On the other hand, if you are not overly attached to this format and are open to other options, you might want to consider one of the two Fujifilm Instax formats. There are two available sizes: the smallest one is of 5.4 x 8.6 cm, with the inner image measuring 4.6 x 6.2 cm. Either you appreciate this mini format, comparable to that of a credit card, or you prefer a larger image. In this case, the second format should meet your expectations. The instax Wide has a surface area of 8.6 x 10.8 cm, with a rectangle of 6.2 x 9.9 cm dedicated to the actual picture. Its dimensions are obviously closer to the Polaroid format, while distancing itself from it because the image is square on the Polaroid side, while being rectangular on the Fujifilm’s.

On the left, an Instax Mini photo. On the right, a Polaroid photo.

On the left, an Instax Mini photo. On the right, a Polaroid photo.

Considering the traditional aspects of true instant photography

People enjoy instant cameras because of its instantaneous quality: you can enjoy a physical picture within five minutes after pressing the shutter button. Does the experience of seeing a picture develop right before your eyes make you feel excited? Fujifilm, with its Instax films score points here. Unlike Polaroid Originals films, Instax films do not fear light. You won’t have to protect them from light as soon as they are ejected from the device. You’ll be able to watch the development process and see your pictures come to life within five minutes. On the other hand, Polaroid Originals suggests you protect your pictures from sunlight as soon as possible and let them develop for 30 to 40 minutes (for color films).

The artistic and creative considerations

What do you expect from your images? Do you want the rendering to be as close as possible to what you see? Or would you prefer the result to have colors that are slightly off, with random effects?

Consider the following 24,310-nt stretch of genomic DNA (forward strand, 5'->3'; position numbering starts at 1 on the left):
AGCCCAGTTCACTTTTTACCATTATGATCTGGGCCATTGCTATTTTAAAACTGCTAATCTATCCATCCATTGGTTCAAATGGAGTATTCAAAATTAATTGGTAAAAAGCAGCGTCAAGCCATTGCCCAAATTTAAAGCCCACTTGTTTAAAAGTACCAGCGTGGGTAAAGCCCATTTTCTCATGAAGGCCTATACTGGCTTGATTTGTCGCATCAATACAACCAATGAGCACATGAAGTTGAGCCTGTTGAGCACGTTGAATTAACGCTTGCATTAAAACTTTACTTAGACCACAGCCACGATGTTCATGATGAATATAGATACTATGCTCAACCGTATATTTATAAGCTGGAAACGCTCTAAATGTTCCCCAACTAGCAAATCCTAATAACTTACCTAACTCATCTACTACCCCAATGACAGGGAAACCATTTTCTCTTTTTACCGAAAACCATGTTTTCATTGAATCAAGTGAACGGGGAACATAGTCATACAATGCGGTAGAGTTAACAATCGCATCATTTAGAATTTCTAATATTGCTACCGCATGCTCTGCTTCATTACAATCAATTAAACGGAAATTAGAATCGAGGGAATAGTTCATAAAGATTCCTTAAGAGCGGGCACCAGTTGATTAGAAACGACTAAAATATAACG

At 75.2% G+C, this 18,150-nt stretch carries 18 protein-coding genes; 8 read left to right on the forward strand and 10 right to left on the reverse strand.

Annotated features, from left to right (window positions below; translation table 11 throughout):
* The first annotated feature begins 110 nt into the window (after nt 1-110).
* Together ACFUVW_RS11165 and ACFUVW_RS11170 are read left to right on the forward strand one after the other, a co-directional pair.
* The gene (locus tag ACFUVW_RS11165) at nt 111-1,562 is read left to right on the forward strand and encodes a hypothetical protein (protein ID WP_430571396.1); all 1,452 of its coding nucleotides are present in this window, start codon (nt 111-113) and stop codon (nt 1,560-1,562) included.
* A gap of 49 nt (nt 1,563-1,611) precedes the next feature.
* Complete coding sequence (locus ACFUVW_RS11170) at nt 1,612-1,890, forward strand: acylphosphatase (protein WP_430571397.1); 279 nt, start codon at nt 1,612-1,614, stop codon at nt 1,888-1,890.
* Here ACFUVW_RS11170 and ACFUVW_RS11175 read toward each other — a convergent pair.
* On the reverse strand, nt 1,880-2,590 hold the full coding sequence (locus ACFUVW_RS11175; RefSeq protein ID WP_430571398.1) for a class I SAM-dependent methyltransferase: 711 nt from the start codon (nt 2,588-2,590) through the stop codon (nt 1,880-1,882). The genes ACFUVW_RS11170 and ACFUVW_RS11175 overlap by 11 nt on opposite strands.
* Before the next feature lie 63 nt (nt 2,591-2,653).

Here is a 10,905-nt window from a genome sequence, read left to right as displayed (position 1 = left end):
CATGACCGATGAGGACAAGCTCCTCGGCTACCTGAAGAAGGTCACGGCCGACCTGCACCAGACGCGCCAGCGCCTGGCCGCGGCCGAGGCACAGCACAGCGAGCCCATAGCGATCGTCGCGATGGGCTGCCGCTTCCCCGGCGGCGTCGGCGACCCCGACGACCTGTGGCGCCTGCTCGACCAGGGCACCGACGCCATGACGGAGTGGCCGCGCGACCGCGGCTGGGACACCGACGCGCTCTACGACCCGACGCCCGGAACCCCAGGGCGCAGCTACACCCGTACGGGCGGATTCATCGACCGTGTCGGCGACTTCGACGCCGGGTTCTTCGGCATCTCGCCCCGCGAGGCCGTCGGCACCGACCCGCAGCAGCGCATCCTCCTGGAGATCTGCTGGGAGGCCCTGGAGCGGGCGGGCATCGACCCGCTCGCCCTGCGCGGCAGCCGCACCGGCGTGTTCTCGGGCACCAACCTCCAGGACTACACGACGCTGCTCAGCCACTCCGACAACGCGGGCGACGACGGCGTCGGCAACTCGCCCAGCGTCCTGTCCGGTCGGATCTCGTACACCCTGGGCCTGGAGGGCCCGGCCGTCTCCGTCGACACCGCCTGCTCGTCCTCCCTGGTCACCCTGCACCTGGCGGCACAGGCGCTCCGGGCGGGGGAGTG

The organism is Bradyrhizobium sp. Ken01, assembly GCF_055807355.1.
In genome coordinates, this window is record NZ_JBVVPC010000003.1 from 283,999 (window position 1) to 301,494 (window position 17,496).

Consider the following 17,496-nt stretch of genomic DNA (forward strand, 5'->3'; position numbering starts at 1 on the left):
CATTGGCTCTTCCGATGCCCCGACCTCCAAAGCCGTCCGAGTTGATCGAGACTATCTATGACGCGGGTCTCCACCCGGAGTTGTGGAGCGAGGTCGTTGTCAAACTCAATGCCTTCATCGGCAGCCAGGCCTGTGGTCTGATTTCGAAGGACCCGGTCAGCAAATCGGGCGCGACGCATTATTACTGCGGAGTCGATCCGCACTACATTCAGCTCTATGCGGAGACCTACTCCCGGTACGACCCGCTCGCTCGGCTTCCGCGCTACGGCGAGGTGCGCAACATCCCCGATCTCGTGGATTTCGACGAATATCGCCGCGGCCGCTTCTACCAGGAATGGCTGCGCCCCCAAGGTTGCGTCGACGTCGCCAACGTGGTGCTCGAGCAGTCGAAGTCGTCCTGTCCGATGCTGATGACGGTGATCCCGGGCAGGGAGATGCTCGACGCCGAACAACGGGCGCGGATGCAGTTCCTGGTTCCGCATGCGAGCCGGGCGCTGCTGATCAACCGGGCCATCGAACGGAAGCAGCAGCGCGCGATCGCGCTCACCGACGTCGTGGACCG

If you are looking for a clean and faithful rendering, for a use that could be described as documenting, Instax films is your best option. On the other hand, if you want to create images that are subject to saturation effects, color dominance, irregularities, you should go for Impossible films. An important point: as of today, Impossible Project is the only one to offer black and white films. All Instax films are color films. Impossible also has a bunch of limited special editions films with cyan or yellow and black tones… and more.

The picture “frame” itself should also come into consideration: you can stick to the traditional white frame, or venture into more original horizons: gold, black, colored, or textured edges with snake or leopard skins… you have an extensive choice at Polaroid Originals, with all types of nuances, ranging from sober designs to kitsch. Instax also offers options, such as films with different multicolored edges, but their range is a little less extensive than that of Polaroid Originals.

Black & White, monochrome films can be found in both Fujifilm's and Polaroid Originals' product lines.

Black & White, monochrome films can be found in both Fujifilm’s and Polaroid Originals’ product lines.

As you probably figured out by reading this article, when it comes to instant photography, choosing the film that suits you best should come before deciding what camera to get.

If you are not able to test both films to get an idea, and you have to choose between Instax and Impossible, try to define, from the points explained above, which are most important to you. Which approach best suits your expectations?

The strengths and weaknesses of each film, in regards to the different angles of approach, should help you make the right choice.